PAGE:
“Everyone has the right to leave any country, including his own, and to return to his country.”

Article 13(2), Universal Declaration of Human Rights. United Nations. Dec 10th, 1948

In the United States, as well as in some other countries, former inmates are not allowed to pay their debt to society… It’s never fully paid and Instead, they are forever branded and viewed as second or third class citizens. Emigration is a valid solution to this problem! It is a difficult choice for anyone to make and it should be allowed, respected and supported by the government.

In the United States, it is almost impossible for people on supervised release (probation/parole) to emigrate or even travel freely within their own country. Hundreds of thousands of people listed on sex offense registries are in this situation – some temporarily, some forever. This fact flies in the face of the Universal Declaration of Human Rights. Seemingly, the United States does not care.

Norman’s Story

Allow me, if you will, to discuss the case of a friend from the state of Missouri. He has a son that we’ll call “Norman” for the sake of privacy. Norman is 31 years old and has been in prison for five and a half years. He was arrested in an FBI sting operation (otherwise known as an entrapment). It was his first offense and it was a non-contact, non-violent crime. There wasn’t even a victim in this case.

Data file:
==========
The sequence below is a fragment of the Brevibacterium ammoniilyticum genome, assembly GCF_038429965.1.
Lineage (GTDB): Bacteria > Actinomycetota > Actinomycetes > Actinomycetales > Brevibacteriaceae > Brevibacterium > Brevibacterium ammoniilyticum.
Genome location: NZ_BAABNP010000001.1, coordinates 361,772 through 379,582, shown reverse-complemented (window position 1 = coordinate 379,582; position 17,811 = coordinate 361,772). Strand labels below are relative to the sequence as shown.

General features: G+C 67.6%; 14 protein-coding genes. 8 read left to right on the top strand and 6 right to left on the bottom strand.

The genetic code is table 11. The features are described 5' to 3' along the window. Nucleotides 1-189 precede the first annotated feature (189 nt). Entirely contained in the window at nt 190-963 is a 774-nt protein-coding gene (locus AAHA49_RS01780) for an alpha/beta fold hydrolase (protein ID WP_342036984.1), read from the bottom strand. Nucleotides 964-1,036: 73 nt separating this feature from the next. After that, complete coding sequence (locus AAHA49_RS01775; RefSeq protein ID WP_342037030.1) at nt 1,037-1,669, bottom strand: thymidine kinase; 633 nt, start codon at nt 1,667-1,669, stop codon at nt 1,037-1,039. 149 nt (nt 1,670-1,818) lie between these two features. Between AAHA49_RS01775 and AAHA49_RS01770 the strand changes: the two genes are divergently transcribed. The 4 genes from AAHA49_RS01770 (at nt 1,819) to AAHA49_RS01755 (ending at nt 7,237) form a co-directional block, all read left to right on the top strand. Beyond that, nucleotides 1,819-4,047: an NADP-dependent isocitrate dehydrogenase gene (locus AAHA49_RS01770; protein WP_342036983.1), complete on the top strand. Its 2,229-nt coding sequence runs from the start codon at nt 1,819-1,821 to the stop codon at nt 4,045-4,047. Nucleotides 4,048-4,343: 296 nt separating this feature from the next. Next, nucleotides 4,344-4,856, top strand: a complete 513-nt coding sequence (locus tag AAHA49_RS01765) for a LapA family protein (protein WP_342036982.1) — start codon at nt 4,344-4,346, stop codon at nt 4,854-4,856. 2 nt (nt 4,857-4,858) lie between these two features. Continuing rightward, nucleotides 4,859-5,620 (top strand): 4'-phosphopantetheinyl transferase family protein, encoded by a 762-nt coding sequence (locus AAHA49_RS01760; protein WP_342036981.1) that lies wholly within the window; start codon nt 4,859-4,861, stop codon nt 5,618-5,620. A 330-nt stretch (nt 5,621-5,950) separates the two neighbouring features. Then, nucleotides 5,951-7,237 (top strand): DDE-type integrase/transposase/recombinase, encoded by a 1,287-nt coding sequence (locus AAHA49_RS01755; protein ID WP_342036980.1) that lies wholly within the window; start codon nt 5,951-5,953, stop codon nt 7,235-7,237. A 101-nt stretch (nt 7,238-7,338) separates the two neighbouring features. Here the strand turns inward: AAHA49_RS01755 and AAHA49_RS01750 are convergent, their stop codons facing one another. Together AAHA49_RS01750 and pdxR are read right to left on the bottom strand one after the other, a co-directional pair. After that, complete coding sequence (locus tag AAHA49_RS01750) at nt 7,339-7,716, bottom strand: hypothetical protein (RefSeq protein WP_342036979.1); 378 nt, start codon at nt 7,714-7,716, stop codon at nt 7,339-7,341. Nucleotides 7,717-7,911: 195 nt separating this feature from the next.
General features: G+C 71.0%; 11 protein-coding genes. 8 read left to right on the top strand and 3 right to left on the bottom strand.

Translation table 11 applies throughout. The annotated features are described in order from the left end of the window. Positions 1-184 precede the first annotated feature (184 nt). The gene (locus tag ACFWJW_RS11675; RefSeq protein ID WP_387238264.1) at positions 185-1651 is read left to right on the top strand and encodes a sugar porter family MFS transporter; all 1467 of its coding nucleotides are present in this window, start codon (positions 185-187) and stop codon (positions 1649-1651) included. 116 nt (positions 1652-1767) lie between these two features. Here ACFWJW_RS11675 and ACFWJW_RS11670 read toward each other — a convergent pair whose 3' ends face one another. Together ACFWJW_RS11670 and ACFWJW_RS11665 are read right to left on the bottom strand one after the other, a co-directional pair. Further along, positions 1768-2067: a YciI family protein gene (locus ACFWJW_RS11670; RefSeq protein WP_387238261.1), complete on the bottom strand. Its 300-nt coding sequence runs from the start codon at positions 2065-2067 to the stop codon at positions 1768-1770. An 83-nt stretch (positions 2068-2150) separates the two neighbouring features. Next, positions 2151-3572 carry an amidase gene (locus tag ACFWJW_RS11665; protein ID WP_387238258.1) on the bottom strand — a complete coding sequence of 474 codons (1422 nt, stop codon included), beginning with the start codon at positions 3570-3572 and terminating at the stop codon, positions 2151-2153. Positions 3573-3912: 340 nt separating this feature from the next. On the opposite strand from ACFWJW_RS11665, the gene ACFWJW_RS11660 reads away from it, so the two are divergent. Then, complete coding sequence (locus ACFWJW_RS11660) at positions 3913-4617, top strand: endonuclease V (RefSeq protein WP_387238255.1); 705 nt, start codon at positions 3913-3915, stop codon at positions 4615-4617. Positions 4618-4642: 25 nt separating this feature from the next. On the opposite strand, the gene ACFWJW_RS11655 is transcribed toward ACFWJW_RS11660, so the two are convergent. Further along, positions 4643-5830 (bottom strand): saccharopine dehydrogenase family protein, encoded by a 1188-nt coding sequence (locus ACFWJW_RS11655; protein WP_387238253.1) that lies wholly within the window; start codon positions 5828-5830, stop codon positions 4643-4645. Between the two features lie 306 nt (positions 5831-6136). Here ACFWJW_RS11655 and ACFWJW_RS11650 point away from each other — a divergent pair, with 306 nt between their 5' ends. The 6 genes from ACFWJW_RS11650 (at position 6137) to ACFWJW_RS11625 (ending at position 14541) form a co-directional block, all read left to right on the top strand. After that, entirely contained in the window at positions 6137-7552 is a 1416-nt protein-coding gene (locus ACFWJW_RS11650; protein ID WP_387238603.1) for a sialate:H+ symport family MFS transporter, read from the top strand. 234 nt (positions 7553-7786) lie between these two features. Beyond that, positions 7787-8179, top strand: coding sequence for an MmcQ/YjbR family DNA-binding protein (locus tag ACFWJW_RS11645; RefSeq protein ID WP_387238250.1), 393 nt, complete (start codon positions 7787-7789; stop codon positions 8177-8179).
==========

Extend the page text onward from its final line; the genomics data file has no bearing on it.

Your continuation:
Norman was raised to be honest and to respect the authority of law enforcement personnel. After speaking openly and honestly with them, his case was open-and-shut. He never stood a chance. His case was pushed through an unjust system and he was sentenced to 14 years in federal prison, followed by LIFETIME supervision and LIFETIME registration. The seasoned FBI agents think they pulled a dangerous person off the streets, but in reality they don’t know anything about Norman or the countless others they are trained to dupe into these false crimes. Norman’s father thinks THEY committed a crime that ruined the life of a smart, handsome, respectful, wonderful young man and in the process, seriously damaged the lives of his parents and siblings.